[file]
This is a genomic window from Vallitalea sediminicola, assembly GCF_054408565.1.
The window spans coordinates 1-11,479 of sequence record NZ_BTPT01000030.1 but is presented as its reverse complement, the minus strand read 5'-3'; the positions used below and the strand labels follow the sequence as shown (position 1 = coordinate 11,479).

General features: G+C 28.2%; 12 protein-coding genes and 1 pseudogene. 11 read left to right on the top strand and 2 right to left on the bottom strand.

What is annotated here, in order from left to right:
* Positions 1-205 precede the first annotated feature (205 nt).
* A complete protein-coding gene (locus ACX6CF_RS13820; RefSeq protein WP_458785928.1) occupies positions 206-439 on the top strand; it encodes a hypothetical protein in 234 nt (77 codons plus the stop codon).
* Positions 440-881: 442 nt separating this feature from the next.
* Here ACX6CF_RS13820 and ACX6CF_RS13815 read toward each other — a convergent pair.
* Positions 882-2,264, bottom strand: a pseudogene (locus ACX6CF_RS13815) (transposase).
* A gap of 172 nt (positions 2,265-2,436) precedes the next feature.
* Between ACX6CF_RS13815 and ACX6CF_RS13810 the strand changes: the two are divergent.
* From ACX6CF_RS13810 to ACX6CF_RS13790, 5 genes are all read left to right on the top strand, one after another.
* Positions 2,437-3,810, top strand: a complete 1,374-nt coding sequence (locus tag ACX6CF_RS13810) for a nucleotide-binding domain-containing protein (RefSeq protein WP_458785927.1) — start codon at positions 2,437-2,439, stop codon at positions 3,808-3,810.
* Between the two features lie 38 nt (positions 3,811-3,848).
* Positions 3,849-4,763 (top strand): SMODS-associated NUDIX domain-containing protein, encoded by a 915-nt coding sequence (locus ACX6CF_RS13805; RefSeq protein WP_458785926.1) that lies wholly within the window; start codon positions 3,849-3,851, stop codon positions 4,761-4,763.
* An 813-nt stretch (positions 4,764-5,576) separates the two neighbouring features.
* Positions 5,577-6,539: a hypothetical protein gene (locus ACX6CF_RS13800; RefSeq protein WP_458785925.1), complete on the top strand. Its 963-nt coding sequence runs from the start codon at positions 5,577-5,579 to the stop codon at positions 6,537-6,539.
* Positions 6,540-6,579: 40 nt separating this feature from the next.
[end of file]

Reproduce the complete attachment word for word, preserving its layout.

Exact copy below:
This is a genomic window from Vallitalea sediminicola, assembly GCF_054408565.1.
The window spans coordinates 1-11,479 of sequence record NZ_BTPT01000030.1 but is presented as its reverse complement, the minus strand read 5'-3'; the positions used below and the strand labels follow the sequence as shown (position 1 = coordinate 11,479).

General features: G+C 28.2%; 12 protein-coding genes and 1 pseudogene. 11 read left to right on the top strand and 2 right to left on the bottom strand.

What is annotated here, in order from left to right:
* Positions 1-205 precede the first annotated feature (205 nt).
* A complete protein-coding gene (locus ACX6CF_RS13820; RefSeq protein WP_458785928.1) occupies positions 206-439 on the top strand; it encodes a hypothetical protein in 234 nt (77 codons plus the stop codon).
* Positions 440-881: 442 nt separating this feature from the next.
* Here ACX6CF_RS13820 and ACX6CF_RS13815 read toward each other — a convergent pair.
* Positions 882-2,264, bottom strand: a pseudogene (locus ACX6CF_RS13815) (transposase).
* A gap of 172 nt (positions 2,265-2,436) precedes the next feature.
* Between ACX6CF_RS13815 and ACX6CF_RS13810 the strand changes: the two are divergent.
* From ACX6CF_RS13810 to ACX6CF_RS13790, 5 genes are all read left to right on the top strand, one after another.
* Positions 2,437-3,810, top strand: a complete 1,374-nt coding sequence (locus tag ACX6CF_RS13810) for a nucleotide-binding domain-containing protein (RefSeq protein WP_458785927.1) — start codon at positions 2,437-2,439, stop codon at positions 3,808-3,810.
* Between the two features lie 38 nt (positions 3,811-3,848).
* Positions 3,849-4,763 (top strand): SMODS-associated NUDIX domain-containing protein, encoded by a 915-nt coding sequence (locus ACX6CF_RS13805; RefSeq protein WP_458785926.1) that lies wholly within the window; start codon positions 3,849-3,851, stop codon positions 4,761-4,763.
* An 813-nt stretch (positions 4,764-5,576) separates the two neighbouring features.
* Positions 5,577-6,539: a hypothetical protein gene (locus ACX6CF_RS13800; RefSeq protein WP_458785925.1), complete on the top strand. Its 963-nt coding sequence runs from the start codon at positions 5,577-5,579 to the stop codon at positions 6,537-6,539.
* Positions 6,540-6,579: 40 nt separating this feature from the next.